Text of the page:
2009 Apr 21 – Apr 22 (start at 13 UTC)

2009 May 19 – May 20 (start at 13 UTC)

18/21cm, 6cm, 5cm, 1.3cm

18/21cm, 6cm, 5cm, 1.3cm

18/21cm, 6cm, 5cm, 1.3cm

18/21cm, 6cm, 5cm, 1.3cm

There are three e-VLBI observation classes: general e-VLBI proposals; triggered e-VLBI proposals; short observations. General and triggered e-VLBI proposals must be submitted by the February 1 deadline to be considered for scheduling in the above e-VLBI sessions starting from March 2009.

Requests for short observations may be submitted up to three weeks prior to any e-VLBI session.

Continuum and spectral line observations can be carried out.

See http://www.ira.inaf.it/evn_doc/guidelines.html for details concerning the e-VLBI observation classes and the observing modes.

Features for the next regular EVN and e-VLBI sessions

·        Arecibo and Shanghai are now part of the e-VLBI array. Yebes 40m may also join the array from March 2009. Please consult http://www.evlbi.org/evlbi/e-vlbi_status.html for the current e-VLBI array and for the availability of different eVLBI stations per observing band and for the dates of the e-VLBI observing sessions in 2009.

·        Yebes 40-m may join the regular EVN sessions at 1.3cm and at S/X from March 2009, and may be available at 6 and 5cm from Session II on.

·        MERLIN is normally available for joint EVN+MERLIN observations in all standard sessions, for any EVN wavelengths which MERLIN supports (18/21cm, 6/5cm, 1.3cm). However, due to the e-MERLIN construction only an incomplete MERLIN array will be available in 2009 due to limited resources. For updated information please consult the web at http://www.merlin.ac.uk//evn+merlin.html.

Large EVN projects

Most proposals request 12-48hrs observing time. The EVN Program Committee (PC) also encourages larger projects (>48 hrs); these will be subject to more detailed scrutiny, and the EVN PC may, in some cases, attach conditions on the release of the data.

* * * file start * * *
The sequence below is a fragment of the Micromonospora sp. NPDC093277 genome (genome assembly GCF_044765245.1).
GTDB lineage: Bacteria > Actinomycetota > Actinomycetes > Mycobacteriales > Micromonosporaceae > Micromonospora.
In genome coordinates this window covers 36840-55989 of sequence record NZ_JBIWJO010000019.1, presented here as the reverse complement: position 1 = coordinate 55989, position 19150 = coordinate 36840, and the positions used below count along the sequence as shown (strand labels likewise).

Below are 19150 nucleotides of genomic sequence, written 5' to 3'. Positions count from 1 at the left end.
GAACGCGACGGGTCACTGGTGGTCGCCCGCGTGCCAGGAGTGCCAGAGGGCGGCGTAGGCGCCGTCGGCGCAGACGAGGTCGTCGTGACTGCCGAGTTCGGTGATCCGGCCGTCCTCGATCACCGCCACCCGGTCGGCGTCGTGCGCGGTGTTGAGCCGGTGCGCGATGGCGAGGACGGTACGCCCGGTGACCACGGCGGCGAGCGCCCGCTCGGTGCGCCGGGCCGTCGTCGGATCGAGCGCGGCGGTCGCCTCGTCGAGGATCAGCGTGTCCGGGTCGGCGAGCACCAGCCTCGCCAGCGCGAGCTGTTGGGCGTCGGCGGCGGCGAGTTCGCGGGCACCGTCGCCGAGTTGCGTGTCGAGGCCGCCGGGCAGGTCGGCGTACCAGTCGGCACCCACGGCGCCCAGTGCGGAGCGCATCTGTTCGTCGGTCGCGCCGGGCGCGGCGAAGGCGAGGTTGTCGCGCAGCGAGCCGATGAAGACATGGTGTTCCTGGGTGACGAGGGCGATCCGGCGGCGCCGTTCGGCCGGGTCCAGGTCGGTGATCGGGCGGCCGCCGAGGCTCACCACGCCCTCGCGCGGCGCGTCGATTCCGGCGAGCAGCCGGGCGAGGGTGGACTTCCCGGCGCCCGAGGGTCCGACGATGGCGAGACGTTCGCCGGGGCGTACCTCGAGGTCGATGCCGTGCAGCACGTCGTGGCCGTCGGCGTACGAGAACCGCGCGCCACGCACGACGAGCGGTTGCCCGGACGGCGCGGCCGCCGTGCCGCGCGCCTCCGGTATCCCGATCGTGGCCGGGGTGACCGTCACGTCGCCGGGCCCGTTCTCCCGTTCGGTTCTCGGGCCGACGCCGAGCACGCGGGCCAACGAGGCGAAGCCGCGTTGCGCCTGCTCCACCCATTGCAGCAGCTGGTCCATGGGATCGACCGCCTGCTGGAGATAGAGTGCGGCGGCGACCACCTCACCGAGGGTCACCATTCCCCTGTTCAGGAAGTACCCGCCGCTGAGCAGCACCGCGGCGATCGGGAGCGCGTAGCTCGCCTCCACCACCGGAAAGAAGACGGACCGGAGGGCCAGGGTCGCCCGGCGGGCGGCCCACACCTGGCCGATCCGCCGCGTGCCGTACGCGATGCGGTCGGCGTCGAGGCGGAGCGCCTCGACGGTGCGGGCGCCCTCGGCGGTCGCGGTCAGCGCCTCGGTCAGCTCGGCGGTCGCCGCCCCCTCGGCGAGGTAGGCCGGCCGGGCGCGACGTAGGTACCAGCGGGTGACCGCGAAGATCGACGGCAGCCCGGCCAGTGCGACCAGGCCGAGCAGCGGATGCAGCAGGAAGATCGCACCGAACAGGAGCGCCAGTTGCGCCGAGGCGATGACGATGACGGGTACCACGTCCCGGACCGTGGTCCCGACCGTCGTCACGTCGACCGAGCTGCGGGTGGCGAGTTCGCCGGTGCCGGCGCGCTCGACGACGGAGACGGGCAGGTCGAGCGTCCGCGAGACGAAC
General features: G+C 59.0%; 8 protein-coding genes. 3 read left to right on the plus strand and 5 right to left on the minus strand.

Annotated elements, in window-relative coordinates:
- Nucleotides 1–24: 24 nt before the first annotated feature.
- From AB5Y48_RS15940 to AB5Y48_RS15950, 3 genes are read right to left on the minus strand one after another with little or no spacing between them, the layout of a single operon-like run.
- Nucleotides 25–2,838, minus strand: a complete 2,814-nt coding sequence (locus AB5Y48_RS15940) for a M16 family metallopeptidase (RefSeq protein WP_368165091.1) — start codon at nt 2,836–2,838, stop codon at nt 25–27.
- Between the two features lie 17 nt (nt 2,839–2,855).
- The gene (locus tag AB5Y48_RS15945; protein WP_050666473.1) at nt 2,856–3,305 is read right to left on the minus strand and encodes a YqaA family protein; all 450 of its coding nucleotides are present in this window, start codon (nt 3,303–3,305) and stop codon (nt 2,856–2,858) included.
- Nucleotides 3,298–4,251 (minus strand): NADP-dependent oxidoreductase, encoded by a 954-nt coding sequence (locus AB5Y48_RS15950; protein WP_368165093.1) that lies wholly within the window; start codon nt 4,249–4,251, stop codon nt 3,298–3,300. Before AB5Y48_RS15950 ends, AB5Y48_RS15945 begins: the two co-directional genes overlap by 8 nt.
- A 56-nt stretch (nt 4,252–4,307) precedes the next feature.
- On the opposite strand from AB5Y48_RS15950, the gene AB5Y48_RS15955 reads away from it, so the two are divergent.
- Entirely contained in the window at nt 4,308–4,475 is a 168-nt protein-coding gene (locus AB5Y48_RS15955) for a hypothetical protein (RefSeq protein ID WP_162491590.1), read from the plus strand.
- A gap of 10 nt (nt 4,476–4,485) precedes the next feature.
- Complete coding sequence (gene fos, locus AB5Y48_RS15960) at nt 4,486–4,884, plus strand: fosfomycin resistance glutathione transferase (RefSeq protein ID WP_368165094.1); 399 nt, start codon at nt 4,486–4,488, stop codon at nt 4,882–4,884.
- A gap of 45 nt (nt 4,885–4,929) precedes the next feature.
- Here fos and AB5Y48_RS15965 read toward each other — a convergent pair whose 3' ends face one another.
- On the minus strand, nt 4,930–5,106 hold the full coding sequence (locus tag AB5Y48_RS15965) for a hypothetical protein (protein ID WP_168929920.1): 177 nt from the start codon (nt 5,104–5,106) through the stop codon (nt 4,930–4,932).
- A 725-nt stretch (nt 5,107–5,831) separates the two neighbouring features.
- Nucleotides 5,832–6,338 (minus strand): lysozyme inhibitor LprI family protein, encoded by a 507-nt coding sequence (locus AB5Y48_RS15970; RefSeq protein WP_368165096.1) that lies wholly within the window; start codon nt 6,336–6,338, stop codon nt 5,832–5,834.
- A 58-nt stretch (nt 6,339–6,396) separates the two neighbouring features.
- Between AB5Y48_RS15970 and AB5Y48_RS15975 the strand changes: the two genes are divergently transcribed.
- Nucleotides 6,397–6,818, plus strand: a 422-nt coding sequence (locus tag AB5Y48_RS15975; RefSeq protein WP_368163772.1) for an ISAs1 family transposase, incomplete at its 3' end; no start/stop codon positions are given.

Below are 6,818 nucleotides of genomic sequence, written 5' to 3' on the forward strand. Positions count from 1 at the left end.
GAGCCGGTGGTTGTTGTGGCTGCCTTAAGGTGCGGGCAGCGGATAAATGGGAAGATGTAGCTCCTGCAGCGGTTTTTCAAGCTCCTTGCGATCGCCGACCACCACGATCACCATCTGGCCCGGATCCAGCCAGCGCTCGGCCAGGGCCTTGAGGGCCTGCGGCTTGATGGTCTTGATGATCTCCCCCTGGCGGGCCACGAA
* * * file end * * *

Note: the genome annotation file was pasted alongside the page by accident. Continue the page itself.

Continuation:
How to submit

The on-line proposal submission tool Northstar now replaces the old Latex-email way of submission for all EVN and Global proposals; EMAIL PROPOSAL SUBMISSION IS NOT POSSIBLE ANYMORE. Global proposals will be forwarded to NRAO automatically and do not need to be submitted to NRAO separately.

To use Northstar, people should register (at http://proposal.jive.nl, only for the first proposal submission), enter the information about the investigators and the technical specifications of the proposed observations (equivalent to that previously in the coversheet) using the on-line forms, and upload a scientific justification in pdf or ps format. The scientific justification should be limited to 2 pages in length. Up to 2 additional pages with diagrams may be included. The deadline for submission is 23:59:59 UTC on 1 February 2009.

Additional information

Further information on Global VLBI, EVN+MERLIN and e-VLBI observations, and guidelines for proposal submission are available at: http://www.ira.inaf.it/evn_doc/guidelines.html

The EVN User Guide (http://www.evlbi.org/user_guide/user_guide.html) describes the network and provides general information on its capabilities.

The current antenna capabilities can be found in the status tables. For the standard EVN see http://www.evlbi.org/user_guide/EVNstatus.txt. For the e-VLBI array see http://www.evlbi.org/evlbi/e-vlbi_status.html

The On-line VLBI catalogue (http://db.ira.inaf.it/evn/) lists sources observed by the EVN and Global VLBI.


Tiziana Venturi - Chairperson of the EVN Program Committee



3. EVN Scientific Highlights

§        European VLBI Network observations of 6.7-GHz methanol masers in a candidate
circumstellar disc

Observing masers in massive star-forming regions allows us to trace the bulk motions of molecular gas in the vicinity of nascent massive stars. This can give us important information about the infall, outflow and rotational motions associated with massive star formation.  Recent observations of 6.7-GHz methanol masers using the Multi-Element Radio Linked Interferometer Network (MERLIN) in the massive star-forming region DR21(OH)N led to the discovery of a highly unusual maser with a double peaked spectrum (Harvey-Smith et al. 2008). The maser region is elongated in an east-west direction and has an estimated diameter of 60 AU. The resulting position-velocity diagram showed a clear Keplerian rotation profile, suggesting that the methanol masers may be tracing a rotating disc of material falling onto a massive star. The masers coincide with the very young Class I candidate massive star in the infra-red and dust core ERO3 (Marston et al. 2004). This extremely reddened object is at the centre of (and perpendicular to) a possible molecular outflow described by Davis et al. (2007).